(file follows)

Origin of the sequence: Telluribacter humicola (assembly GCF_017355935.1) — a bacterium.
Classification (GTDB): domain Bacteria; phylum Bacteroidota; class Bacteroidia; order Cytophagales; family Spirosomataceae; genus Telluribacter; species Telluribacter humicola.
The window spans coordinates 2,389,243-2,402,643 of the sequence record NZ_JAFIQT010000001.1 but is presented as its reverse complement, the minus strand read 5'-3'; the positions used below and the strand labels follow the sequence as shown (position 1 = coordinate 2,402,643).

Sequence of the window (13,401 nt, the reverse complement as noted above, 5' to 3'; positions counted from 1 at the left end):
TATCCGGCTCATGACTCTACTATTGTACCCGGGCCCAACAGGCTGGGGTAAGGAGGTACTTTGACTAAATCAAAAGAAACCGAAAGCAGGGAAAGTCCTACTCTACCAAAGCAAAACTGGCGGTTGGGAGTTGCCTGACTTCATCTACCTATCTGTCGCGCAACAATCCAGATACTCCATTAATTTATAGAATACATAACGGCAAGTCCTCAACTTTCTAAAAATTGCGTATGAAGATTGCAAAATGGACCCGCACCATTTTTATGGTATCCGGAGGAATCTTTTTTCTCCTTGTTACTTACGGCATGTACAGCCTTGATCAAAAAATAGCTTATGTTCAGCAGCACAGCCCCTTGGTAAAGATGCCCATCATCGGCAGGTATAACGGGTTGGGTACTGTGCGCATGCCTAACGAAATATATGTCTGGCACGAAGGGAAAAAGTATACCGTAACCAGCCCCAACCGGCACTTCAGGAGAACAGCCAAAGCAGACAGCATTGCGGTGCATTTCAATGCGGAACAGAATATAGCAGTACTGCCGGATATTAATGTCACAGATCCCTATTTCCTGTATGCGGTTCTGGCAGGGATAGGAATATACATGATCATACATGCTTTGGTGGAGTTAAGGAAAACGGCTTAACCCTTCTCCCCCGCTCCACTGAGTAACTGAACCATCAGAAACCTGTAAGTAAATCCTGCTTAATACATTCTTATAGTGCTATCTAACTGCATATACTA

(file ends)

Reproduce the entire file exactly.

Origin of the sequence: Telluribacter humicola (assembly GCF_017355935.1) — a bacterium.
Classification (GTDB): domain Bacteria; phylum Bacteroidota; class Bacteroidia; order Cytophagales; family Spirosomataceae; genus Telluribacter; species Telluribacter humicola.
The window spans coordinates 2,389,243-2,402,643 of the sequence record NZ_JAFIQT010000001.1 but is presented as its reverse complement, the minus strand read 5'-3'; the positions used below and the strand labels follow the sequence as shown (position 1 = coordinate 2,402,643).

Sequence of the window (13,401 nt, the reverse complement as noted above, 5' to 3'; positions counted from 1 at the left end):
TATCCGGCTCATGACTCTACTATTGTACCCGGGCCCAACAGGCTGGGGTAAGGAGGTACTTTGACTAAATCAAAAGAAACCGAAAGCAGGGAAAGTCCTACTCTACCAAAGCAAAACTGGCGGTTGGGAGTTGCCTGACTTCATCTACCTATCTGTCGCGCAACAATCCAGATACTCCATTAATTTATAGAATACATAACGGCAAGTCCTCAACTTTCTAAAAATTGCGTATGAAGATTGCAAAATGGACCCGCACCATTTTTATGGTATCCGGAGGAATCTTTTTTCTCCTTGTTACTTACGGCATGTACAGCCTTGATCAAAAAATAGCTTATGTTCAGCAGCACAGCCCCTTGGTAAAGATGCCCATCATCGGCAGGTATAACGGGTTGGGTACTGTGCGCATGCCTAACGAAATATATGTCTGGCACGAAGGGAAAAAGTATACCGTAACCAGCCCCAACCGGCACTTCAGGAGAACAGCCAAAGCAGACAGCATTGCGGTGCATTTCAATGCGGAACAGAATATAGCAGTACTGCCGGATATTAATGTCACAGATCCCTATTTCCTGTATGCGGTTCTGGCAGGGATAGGAATATACATGATCATACATGCTTTGGTGGAGTTAAGGAAAACGGCTTAACCCTTCTCCCCCGCTCCACTGAGTAACTGAACCATCAGAAACCTGTAAGTAAATCCTGCTTAATACATTCTTATAGTGCTATCTAACTGCATATACTA